Senior govt official terms deployment of soldiers in Jammu and Kashmir as 'routine'; denies suggestions of Centre scrapping Article 35A

A senior government official termed the deployment of soldiers in Jammu and Kashmir as 'routine' and dismissed claims that the Centre was looking to scrap Article 35A.

Press Trust of India July 30, 2019 20:01:50 IST
Senior govt official terms deployment of soldiers in Jammu and Kashmir as 'routine'; denies suggestions of Centre scrapping Article 35A
  • A senior government official termed the deployment of soldiers in Jammu and Kashmir as 'routine' and dismissed claims that the Centre was looking to scrap Article 35A

  • The remarks by the functionary came amidst heightened concerns in Kashmir that the Centre may take a drastic step, like repealing Article 35A

  • It is necessary to relieve them from 'hard duty' and bring in fresh deployment, he said

New Delhi: A senior government functionary on Tuesday rejected suggestions of immediate scrapping of Article 35A, which provides special rights to Jammu and Kashmir, and termed as "routine", the deployment of soldiers, saying it was done to relieve troops posted there.

Senior govt official terms deployment of soldiers in Jammu and Kashmir as routine denies suggestions of Centre scrapping Article 35A

Representational image of Jammu and Kashmir. PTI

The remarks by the functionary came amidst heightened concerns in Kashmir that the Centre may take a drastic step, like repealing Article 35A, and that the deployment of additional troops may have meant to tackle any consequent law and order problem.

However, the source said security forces in the state, especially in the Valley, were under a prolonged spell of strenuous duty due to panchayat poll followed by Lok Sabha election and now Amarnath Yatra.

It is necessary to relieve them from "hard duty" and bring in fresh deployment, he said, adding that the assembly elections in the state are also expected to be held soon.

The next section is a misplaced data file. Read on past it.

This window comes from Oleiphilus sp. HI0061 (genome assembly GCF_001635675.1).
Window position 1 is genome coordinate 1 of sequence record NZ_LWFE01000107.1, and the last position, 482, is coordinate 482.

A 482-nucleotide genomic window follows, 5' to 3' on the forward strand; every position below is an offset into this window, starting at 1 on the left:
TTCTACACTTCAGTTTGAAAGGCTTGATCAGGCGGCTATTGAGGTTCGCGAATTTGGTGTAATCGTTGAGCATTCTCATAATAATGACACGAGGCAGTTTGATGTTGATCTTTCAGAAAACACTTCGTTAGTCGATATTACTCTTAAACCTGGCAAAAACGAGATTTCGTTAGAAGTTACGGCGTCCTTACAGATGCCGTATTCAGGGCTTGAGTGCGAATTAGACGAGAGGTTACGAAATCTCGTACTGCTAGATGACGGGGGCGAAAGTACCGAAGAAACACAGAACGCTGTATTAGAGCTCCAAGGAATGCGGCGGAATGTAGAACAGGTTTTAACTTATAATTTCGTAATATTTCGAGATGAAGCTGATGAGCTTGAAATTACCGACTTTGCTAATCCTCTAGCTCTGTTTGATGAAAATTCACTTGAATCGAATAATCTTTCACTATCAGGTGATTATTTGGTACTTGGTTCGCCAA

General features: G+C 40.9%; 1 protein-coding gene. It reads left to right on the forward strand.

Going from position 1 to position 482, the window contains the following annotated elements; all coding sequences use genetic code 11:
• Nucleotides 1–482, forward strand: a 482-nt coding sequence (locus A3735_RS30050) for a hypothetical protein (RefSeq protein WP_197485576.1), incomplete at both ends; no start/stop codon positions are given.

Article 35A of the Constitution, which gives powers to the state to define the state's permanent residents, is termed discriminatory by its critics.

In Kashmir, Governor Satya Pal Malik also said that "everything is fine, everything is normal" and rejected as "invalid" the government orders, including the one seeking details from the police about mosques and the ideological affiliations of their managements.

Asserting that any order appearing on social media was not valid, Malik said, "If someone catches a sneeze in Lal Chowk, by the time it reaches Governor house, it is projected as a bomb blast."

Taking a dig at regional parties like National Conference and Peoples Democratic Party for their attack on the BJP, the government functionary, who did not wish to be named, said people in the state are boycotting these "family-run parties" and not elections.

He said the state had witnessed 75 per cent polling in the panchayat poll, with voters in the Valley also exercising their franchise enthusiastically. Though south Kashmir, which has been worst hit by the recent violence, saw poor turnout, north and central parts of the Valley saw much higher polling percentage.

People want to vote but they do not want to vote for these two parties, he said, claiming that this is why the local polls have seen a higher turnout.

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